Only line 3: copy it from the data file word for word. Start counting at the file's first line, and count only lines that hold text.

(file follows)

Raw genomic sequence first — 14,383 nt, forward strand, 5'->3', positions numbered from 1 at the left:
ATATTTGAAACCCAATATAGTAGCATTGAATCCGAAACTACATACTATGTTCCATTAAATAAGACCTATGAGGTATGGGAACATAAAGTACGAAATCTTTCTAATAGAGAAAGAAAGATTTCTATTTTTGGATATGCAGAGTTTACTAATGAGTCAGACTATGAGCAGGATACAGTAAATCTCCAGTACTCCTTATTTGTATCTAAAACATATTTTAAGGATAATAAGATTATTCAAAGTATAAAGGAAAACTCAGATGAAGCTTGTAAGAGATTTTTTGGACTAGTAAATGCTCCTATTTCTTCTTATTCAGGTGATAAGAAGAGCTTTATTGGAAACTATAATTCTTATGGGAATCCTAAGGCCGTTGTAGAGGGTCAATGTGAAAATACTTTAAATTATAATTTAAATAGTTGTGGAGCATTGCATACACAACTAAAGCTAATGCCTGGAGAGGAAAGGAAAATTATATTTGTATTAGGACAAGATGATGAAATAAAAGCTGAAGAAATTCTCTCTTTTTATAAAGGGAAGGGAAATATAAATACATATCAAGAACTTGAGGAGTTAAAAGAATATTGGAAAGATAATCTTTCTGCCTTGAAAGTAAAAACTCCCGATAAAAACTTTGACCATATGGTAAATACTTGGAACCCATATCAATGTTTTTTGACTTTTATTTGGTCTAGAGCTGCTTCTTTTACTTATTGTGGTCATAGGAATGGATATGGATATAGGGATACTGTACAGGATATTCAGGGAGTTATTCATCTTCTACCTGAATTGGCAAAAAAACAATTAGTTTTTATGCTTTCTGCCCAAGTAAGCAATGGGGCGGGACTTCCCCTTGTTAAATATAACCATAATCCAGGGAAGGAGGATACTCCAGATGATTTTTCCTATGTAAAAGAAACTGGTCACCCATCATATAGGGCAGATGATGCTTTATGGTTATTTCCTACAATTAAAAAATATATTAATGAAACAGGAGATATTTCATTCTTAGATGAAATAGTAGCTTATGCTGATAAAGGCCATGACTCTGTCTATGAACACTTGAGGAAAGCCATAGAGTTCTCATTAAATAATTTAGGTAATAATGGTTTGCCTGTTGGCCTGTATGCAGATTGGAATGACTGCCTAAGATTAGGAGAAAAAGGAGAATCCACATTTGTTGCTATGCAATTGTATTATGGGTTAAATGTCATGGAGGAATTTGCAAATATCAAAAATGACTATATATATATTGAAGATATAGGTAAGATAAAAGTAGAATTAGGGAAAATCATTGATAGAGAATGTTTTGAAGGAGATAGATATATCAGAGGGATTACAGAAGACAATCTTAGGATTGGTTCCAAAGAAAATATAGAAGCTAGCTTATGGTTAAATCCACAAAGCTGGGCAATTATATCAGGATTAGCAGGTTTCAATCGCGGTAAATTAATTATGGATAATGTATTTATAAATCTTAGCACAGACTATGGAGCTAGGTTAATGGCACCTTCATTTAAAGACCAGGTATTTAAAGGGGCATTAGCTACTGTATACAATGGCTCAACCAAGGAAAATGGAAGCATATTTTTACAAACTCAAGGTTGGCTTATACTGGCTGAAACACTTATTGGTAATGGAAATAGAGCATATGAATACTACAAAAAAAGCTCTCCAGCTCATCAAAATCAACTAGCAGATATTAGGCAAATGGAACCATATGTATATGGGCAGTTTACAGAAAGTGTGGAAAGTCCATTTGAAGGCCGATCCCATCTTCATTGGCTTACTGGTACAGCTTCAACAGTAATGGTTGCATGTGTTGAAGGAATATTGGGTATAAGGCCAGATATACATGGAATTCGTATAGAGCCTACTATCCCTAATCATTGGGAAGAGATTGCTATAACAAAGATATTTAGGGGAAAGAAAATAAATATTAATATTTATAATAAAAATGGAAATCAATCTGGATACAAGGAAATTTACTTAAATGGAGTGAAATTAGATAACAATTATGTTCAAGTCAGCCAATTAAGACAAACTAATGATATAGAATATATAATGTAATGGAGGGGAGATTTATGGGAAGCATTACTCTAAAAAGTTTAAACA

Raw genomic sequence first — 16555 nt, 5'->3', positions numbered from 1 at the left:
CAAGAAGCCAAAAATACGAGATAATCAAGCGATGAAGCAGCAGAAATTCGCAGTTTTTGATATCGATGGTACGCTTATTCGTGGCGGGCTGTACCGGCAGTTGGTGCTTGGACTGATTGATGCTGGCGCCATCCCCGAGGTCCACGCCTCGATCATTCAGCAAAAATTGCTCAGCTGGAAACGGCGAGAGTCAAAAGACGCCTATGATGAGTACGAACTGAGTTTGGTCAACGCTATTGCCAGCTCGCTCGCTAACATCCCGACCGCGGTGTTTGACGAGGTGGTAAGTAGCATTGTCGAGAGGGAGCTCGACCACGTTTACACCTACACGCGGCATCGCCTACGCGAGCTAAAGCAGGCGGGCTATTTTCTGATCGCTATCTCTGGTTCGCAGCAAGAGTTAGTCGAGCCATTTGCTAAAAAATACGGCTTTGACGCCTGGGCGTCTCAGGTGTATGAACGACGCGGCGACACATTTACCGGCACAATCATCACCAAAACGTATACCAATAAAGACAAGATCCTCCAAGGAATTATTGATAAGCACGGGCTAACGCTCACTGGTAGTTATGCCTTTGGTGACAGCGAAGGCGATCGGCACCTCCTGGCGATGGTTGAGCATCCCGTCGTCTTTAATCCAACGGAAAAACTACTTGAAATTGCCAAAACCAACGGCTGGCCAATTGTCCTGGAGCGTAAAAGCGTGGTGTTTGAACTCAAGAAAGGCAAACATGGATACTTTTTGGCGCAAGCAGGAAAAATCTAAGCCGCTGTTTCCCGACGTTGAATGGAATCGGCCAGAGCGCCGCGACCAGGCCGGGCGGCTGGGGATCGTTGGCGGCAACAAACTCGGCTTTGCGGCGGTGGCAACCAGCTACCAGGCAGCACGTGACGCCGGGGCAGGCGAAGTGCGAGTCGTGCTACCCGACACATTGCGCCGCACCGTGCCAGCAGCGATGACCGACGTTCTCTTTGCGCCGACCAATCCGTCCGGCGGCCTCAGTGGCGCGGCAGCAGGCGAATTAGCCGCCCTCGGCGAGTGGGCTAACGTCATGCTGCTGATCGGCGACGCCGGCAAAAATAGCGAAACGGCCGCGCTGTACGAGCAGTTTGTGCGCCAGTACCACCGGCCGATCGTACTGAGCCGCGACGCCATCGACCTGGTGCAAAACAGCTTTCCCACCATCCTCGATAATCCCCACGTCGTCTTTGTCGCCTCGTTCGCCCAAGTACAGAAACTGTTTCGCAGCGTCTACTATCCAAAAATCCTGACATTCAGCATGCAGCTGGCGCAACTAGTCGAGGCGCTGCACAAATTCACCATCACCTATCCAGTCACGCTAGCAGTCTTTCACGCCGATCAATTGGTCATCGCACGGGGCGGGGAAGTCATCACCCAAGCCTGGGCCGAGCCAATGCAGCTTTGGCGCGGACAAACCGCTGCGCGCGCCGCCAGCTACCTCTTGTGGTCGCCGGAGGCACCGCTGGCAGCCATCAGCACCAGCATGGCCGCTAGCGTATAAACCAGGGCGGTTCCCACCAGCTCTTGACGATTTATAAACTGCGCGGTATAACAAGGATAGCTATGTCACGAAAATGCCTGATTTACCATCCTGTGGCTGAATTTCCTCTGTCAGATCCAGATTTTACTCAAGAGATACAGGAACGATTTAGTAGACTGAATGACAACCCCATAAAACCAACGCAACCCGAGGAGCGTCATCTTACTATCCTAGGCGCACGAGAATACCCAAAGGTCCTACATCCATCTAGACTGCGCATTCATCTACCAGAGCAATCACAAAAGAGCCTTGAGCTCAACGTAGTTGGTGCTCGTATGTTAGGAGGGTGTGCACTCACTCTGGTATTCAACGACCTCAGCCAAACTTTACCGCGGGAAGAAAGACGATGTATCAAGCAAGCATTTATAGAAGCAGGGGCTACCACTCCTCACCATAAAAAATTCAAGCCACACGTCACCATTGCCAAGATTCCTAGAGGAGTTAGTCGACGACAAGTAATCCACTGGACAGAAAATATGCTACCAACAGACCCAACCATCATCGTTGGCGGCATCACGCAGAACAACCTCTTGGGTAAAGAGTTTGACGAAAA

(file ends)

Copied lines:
Raw genomic sequence first — 16555 nt, 5'->3', positions numbered from 1 at the left: